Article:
But to put a different perspective on this discussion - a thought picked up from one of the phot mags - what if for tha last 20 years we'd been using digi -cams and then someone came up with a new system which involved inserting a cheap cartridge into the camera which allowed for the archival storage of 36 higher resolution pics?
FastGlass From United States of America, joined Jan 2002, 0 posts, RR: 5 Reply 14, posted (13 years 3 months 5 days 6 hours ago) and read 1398 times:
Well stated Colin!
Eventually we will be afforded 4-6 MP dig cams (or higher?) with interchangeable lenses, at an affordable price. The current stock of dig cams are fun to play with. Even the Nikon D1 is only in the 2.7MP range. That's just not enough resolution. The 3.3MP cameras available now are weakened by their poor lenses and optical zooms.
Na From Germany, joined Dec 1999, 10051 posts, RR: 12 Reply 15, posted (13 years 3 months 2 days 21 hours ago) and read 1379 times:
Wait 2 years and there will be Digi-SLR-cameras competitive enough to rival the "Classic" SLR, with comparable resolution and enough lenses to choose from. But the price will still be considerably higher. Not to talk about batteries...
I agree with you, FastGlass: Over all today there is no digital camera giving the high resolution of a professional (and even amateur) 35mm slide shot, even if you are going to pay 5 times more than for a upper middle class "classic" camera like the Canon EOS 50E.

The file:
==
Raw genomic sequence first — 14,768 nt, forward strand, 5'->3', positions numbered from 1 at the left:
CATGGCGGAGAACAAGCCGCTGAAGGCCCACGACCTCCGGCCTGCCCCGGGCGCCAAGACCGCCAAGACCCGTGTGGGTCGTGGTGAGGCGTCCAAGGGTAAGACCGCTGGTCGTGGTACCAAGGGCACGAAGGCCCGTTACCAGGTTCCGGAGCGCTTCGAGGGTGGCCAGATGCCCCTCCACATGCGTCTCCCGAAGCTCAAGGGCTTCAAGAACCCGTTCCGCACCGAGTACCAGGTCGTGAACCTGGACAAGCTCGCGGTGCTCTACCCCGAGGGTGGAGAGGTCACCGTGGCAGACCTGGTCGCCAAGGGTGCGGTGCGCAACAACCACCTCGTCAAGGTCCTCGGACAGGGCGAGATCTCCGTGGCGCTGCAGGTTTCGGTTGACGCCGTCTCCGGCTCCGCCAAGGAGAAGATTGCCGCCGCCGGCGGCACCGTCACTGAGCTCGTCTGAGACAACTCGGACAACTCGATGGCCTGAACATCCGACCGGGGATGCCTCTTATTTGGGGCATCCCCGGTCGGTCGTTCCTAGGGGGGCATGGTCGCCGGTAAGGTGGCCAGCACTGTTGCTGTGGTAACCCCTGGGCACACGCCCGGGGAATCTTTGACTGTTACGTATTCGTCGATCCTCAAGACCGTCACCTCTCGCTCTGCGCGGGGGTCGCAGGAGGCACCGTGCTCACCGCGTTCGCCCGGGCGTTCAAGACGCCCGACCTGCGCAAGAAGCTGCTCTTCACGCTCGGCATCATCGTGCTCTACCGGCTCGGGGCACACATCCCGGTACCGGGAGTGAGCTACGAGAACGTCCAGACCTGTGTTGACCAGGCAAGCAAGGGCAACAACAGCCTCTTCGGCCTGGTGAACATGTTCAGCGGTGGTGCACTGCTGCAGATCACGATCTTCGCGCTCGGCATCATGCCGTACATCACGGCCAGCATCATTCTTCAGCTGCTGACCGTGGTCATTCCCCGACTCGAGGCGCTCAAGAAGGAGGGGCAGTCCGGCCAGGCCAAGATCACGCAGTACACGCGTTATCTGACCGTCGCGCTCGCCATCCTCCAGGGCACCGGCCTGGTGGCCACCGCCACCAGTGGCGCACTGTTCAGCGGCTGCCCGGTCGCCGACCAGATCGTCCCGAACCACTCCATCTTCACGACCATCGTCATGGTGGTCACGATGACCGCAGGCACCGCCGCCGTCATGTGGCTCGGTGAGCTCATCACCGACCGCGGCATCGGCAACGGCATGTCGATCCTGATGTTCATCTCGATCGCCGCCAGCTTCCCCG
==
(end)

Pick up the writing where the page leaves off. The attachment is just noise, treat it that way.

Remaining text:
So I don´t think I´m going digital over the next 24 months, at least not if comes to aviation photography.
PUnmuth@VIE From Austria, joined Aug 2000, 4162 posts, RR: 55 Reply 16, posted (13 years 2 months 4 weeks 1 day 18 hours ago) and read 1365 times:
All my photos are made with a digital camera. In my case it's a NIKON Coolpix 990 with a Teleconverter (*2 --> 230mm or *3 --> 345 mm). I have to say that the digicam motivated me to take photos again. I once did it with an analog NIKON SLR but i simply was too lazy to bring my films to the shop and pick the photos up there and then scan them in. Now it's all very simple and I have to say I like the results. Even if you make real photos out of the files (not by printing them but by using any kind of online Lab) the A4 results look really good. I like it digital!!!